Come Christmas morning the Dutch doors were ceremonially opened. But no stampede was tolerated. Youngest first. We first had to wait for Evie to toddle up the steps. Many a Christmas morning, we wanted to trample her. Eventually, she sensed her authority, and, exercising her power, she would deliberately climb up those porch steps slower and slower, as if ascending Mount Everest. Susie, quivering and tail wagging from the atmosphere of excitement, ignored the rules and raced into the room before us all.

We were forced to be nice to our cousins, whichever the holiday. Mom and dad made us, especially after all four of them invaded our world from New England. Mom and dad first played the pity card. “Remember now,” they reminded us, “it has been hard on them.” It had been. They were strangers to New Jersey and our crude Jersey ways. They were New Englanders, but life in New England had turned sour on them.

We had to be reprimanded often to be nice to our cousins. Scotty was okay. Scotty, actually, was a boon for me. He was two years younger. Now I wasn’t the littlest boy, almost. Now I had a little brother to pick on and plot evil schemes. Susan, however, should go play with my sisters. Bonnie and Joannie? They were too young to bother noticing, mere grubs in frocks.

On the Sunday before I was to leave San Marcos and re-commence my road trip, Scotty brought over several tattered photo albums to show me with undivided attention. Unk left us alone. Hank, after first making sure we had sufficient snacks and beverages, busied himself by playing computer poker. Scotty’s Kodak pictures with their perforated edges transported us to our grandparent’s summer house on Cuba Lake, New York. We looked back on parents who were younger then than we both are now. We now are closer to the age of our grandmother in those photographs. It was strange for Scotty to remind me that my grandparents were also his. They loved him as much as they loved me. Amazing. Turning the page, he showed me pictures of his father. These pictures remain his best touchstone to his father, Fred McFarland. When Scotty and Susan were little guys, and shortly after sister Bonnie was born, Fred was killed along with several other men on a business trip. His single engine plane crashed in the deep forests of New Hampshire. The crushed fuselage remains to this day a destination point for serious (voyeuristic) hikers. Scotty next showed me a world I never imagined existed. Just as I had my New Jersey grandparents, he had a second set of grandparents along with a second summer house he would visit, this one situated alone the waterfront of the Penobscot River. A flintlock musket which some heroic McFarland ancestor fired and fought with during the Revolutionary War sits in a closet in Scotty’s California home (he too, a potential SAR).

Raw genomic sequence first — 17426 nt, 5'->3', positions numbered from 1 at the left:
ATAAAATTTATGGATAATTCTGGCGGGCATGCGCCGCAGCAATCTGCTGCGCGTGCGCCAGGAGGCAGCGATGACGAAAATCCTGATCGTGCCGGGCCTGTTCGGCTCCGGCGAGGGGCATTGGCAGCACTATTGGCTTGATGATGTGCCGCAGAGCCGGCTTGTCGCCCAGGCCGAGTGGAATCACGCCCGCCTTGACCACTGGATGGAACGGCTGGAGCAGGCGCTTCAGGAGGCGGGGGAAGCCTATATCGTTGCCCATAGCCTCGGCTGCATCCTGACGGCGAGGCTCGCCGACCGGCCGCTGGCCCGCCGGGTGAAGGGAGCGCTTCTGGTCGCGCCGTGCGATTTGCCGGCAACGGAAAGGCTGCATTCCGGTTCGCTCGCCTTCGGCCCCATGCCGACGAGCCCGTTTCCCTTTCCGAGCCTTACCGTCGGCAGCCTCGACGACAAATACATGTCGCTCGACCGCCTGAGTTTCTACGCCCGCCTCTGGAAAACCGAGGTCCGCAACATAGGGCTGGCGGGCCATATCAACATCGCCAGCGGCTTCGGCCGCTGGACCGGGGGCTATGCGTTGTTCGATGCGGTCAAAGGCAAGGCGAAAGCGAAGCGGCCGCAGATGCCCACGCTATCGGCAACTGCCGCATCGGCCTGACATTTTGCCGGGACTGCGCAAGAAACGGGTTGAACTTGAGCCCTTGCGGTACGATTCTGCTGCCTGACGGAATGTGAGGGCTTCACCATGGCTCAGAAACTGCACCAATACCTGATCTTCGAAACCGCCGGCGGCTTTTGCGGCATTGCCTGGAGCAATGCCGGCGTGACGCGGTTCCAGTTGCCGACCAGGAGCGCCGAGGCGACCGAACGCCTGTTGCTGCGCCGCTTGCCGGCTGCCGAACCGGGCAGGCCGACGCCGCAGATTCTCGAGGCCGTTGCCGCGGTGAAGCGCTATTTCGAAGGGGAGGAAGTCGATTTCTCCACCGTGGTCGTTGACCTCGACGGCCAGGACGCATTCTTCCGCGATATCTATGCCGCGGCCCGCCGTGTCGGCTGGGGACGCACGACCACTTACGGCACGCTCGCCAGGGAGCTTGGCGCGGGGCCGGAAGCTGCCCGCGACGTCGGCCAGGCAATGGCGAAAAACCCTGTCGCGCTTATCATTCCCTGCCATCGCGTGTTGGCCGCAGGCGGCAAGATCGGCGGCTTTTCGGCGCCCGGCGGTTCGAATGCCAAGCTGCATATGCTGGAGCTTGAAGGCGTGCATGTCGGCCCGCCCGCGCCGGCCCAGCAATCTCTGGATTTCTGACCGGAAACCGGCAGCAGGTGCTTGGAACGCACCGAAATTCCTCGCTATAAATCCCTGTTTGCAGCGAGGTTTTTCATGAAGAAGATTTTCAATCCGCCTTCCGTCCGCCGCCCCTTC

Fred’s death, followed by Aunt Ruth’s hasty and ill-advised marriage, eventually led them – including little Joannie, newly plopped out into the family -- to relocate from New England to live with Aunt Ruth’s brother in Westfield, New Jersey. For a song, Unk had bought the house in the early sixties, viewing it as an investment property. The house sat around the corner from the house Charles Addams used as the model for his Addam’s Family cartoons. How apt. The investment property quickly turned into a full family home. Thus arrived refugee cousins into my world.

Susan and Scotty co-manage their own nursery in San Marcos, California. They were drawn into the business following Aunt Ruth’s third marriage to Herb, a Dutchman employed in the flower industry. She met him in New Jersey. Susan recently was elected President of Nurserymen’s Association.

If my father, brother, and sisters are experiencing tough times at our family paint business with homeowners postponing hiring painting contractors, here in California my cousins are really struggling. My parents are at the finger-cramping age when they’ve had my sister Peggy replace the child proof caps on their medicine bottles. 11 bottles sit in the basket on the kitchen table, including their Lipitor, Digoxin, Folic Acid, Colchirine, Furosemide, Plavix, Allopurinal. They are puzzled by the disappearance (the looting?) of their affluence. Strident voices on TV assigning blame have become magnets to the needles of their apprehension and unspoken anger. What went wrong with the economy? Why did their investments evaporate only to rain into someone else’s pocket? The ready cash in the wallet isn’t there the way it used to be. They should be at the pinnacle, basking in the sunny rewards of decades of hard work, admiring around themselves the spectacular landscape of satisfying success. Instead, they sadly signify the shrinking of America’s middle class. If this cross-country trip has made me anything, it is profoundly depressed. Given what I’ve seen out on the road, my small town back in Danville -- whose economy is dependent upon our major hospital -- has it very good. For a small town, we are very fortunate. We are the exception. Dad won’t admit it, but he is worried over whether they can float the business through winter. It isn’t fair.